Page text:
By: KATU Staff
SALEM, Ore. — A recently filed Oregon initiative would make manufacturing, importing, possessing, purchasing or selling an assault weapon or large capacity magazine a crime -- with only a few exceptions.
If passed, Oregon Initiative 42 would only allow owners to keep their assault weapons and large capacity magazines if they register them with Oregon State Police.
"I don’t like to use that phrase, but this time, when they say they’re coming to get your guns, this actually would be coming to get your guns," said Oregon state Rep. Bill Post, R-Keizer.
Ceasefire Oregon is one of the groups behind the initiative and Executive Director Penny Okamoto says that's not the case.
"We’ve heard this for 20 years: 'They’re coming for our guns; they’re coming for our guns.' Obama was coming for our guns. Ultimately, it never happened," Okamoto said.
If the initiative goes into effect, anyone who owns an assault weapon or large capacity magazine will be required to remove them from the state, sell the items, surrender the items to a law enforcement agency for destruction, render the assault weapon permanently inoperable or, if eligible, register the assault weapon or large capacity magazine with Oregon State Police within 120 days.
Anyone who moves into Oregon with an assault weapon would have 120 days to surrender it to law enforcement, transfer it to a licensed firearm dealer, render it permanently inoperable or register it.
Unlawful possession or transfer of an assault weapon or large capacity magazine would be a Class B felony.
In order to register an assault weapon under the act, the owner would need to submit a form to the Oregon State Police with the owner’s name and address and identification number of the assault weapon. The owner must also allow police to conduct a criminal background check to confirm the person is not a prohibited possessor.
Anyone hoping to register an assault weapon or large capacity magazine must prove to police that the items are securely stored and that they are only kept on property owned by the registered owner or on someone else’s property with express permission.
The initiative includes exceptions for government officers, members of the armed forces or peace officers. It would also allow firearm manufacturers to the build assault weapons to sell to the armed forces or law enforcement agencies in Oregon.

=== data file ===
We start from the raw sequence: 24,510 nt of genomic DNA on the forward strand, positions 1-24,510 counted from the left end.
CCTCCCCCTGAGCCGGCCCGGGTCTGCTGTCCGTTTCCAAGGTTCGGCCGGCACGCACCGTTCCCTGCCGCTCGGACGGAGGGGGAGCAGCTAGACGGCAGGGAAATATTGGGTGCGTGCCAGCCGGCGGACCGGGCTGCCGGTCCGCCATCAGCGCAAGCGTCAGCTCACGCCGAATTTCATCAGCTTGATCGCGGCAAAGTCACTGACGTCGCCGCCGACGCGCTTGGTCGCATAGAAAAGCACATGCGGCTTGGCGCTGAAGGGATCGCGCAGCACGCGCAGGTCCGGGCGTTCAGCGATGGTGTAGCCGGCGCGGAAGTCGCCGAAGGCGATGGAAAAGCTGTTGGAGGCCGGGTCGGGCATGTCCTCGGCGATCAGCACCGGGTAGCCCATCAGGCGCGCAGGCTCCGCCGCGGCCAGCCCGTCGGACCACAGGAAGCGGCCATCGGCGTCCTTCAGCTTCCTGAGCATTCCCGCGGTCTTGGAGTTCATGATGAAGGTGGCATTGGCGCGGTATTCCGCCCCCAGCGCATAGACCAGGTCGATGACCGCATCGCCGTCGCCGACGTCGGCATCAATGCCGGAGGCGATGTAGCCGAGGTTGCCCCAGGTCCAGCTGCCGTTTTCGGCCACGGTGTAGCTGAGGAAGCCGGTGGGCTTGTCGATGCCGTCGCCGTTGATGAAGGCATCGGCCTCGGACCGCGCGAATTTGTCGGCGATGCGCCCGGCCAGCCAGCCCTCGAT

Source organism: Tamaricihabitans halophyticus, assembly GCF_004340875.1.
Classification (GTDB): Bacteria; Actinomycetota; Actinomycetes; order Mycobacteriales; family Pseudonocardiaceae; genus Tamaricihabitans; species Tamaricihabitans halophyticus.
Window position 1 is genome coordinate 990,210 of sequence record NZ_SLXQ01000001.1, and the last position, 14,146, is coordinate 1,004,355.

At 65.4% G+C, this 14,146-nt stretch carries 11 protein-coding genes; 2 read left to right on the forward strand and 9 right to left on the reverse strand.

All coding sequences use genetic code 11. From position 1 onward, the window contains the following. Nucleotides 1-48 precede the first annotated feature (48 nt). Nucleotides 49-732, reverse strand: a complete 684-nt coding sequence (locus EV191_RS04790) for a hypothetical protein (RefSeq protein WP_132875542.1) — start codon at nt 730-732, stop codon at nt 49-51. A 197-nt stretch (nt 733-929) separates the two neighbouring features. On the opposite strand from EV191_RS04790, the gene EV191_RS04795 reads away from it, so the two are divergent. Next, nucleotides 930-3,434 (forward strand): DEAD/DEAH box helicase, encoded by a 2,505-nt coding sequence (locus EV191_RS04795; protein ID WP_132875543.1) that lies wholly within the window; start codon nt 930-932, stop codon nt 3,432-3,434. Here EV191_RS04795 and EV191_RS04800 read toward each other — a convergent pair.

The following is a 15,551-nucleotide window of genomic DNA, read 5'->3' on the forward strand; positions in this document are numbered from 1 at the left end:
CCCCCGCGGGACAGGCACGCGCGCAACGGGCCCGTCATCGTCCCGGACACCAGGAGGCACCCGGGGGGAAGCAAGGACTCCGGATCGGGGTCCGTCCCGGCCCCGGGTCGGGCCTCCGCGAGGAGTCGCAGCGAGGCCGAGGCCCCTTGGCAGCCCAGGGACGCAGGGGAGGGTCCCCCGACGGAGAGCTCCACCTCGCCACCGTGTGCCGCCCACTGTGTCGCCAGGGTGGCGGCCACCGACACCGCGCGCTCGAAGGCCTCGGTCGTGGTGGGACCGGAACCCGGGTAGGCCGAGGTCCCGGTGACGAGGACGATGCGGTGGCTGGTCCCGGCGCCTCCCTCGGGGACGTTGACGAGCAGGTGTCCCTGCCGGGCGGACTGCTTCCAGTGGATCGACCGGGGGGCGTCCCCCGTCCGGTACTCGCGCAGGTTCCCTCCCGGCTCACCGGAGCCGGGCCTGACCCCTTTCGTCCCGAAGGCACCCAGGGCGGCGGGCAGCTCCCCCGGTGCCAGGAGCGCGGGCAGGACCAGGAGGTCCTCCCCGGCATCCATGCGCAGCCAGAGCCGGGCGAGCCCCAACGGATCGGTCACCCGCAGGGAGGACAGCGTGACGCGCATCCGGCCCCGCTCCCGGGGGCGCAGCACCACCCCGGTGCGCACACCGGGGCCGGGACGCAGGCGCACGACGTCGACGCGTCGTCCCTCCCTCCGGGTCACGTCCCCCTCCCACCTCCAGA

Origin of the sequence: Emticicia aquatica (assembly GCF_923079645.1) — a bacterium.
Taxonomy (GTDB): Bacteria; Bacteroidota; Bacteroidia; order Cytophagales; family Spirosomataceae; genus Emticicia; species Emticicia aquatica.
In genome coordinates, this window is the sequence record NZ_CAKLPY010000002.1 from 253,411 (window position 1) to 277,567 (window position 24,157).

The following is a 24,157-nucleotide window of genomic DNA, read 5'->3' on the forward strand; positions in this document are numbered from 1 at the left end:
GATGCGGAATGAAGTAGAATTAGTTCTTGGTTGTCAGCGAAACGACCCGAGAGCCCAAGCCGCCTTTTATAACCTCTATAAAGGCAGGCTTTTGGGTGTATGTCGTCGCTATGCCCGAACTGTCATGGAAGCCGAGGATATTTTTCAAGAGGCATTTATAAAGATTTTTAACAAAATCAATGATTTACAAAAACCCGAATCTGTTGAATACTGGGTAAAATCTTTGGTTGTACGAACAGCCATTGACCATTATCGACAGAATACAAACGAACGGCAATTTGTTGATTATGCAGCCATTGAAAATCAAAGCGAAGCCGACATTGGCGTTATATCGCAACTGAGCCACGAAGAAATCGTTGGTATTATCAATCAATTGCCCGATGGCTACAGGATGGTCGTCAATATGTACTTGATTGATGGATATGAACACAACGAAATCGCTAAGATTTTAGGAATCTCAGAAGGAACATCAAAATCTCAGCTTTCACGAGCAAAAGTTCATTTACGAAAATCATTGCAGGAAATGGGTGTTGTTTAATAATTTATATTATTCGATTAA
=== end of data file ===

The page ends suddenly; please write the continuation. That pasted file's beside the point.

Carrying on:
Sales and transfers of the weapons or large capacity magazines would only be allowed between licensed firearms dealers and branches of the armed forces or law enforcement agencies in Oregon.
The initiative defines an assault weapon as:
• A semiautomatic rifle that has the capacity to accept a detachable magazine and has at least one of the following:
• A semiautomatic pistol, or any semiautomatic, centerfire or rimfire rifle with a fixed magazine, that has the capacity to accept more than 10 rounds of ammunition.
• A semiautomatic, centerfire rifle that has an overall length of less than 30 inches
• A semiautomatic pistol that has the capacity to accept a detachable magazine and has at least one of the following:
• Semiautomatic shotgun that has both of the following:
• Semiautomatic shotgun that has at least one of the following:
• Shotgun with a revolving cylinder and conversion kit, part or combination of parts from which an assault weapon can be assembled if those parts are in the possession or under control of the same person.
A large capacity magazine is defined as any ammunition feeding device with the capacity to accept more than 10 rounds or any conversion kit or combination or parts from which such a device can be assembled
At the end of the day, Post feels this sort of proposal is threatening to law abiding, gun owners in Oregon.
"This is not so much a gun confiscation ballot measure as it is a registry and that should scare people. Registration is the next step to confiscations, so I would just say that," Post said.
Still, advocates believe removing the bulk of assault-style weapons from Oregon's landscape will help prevent mass shootings in the future.
"Even if someone commits a mass shooting with a different type of firearm, especially without a high-cap magazine, that’s going to reduce the gunshot death and injury, so we know that for a fact, we have good studies on that," Okamoto said.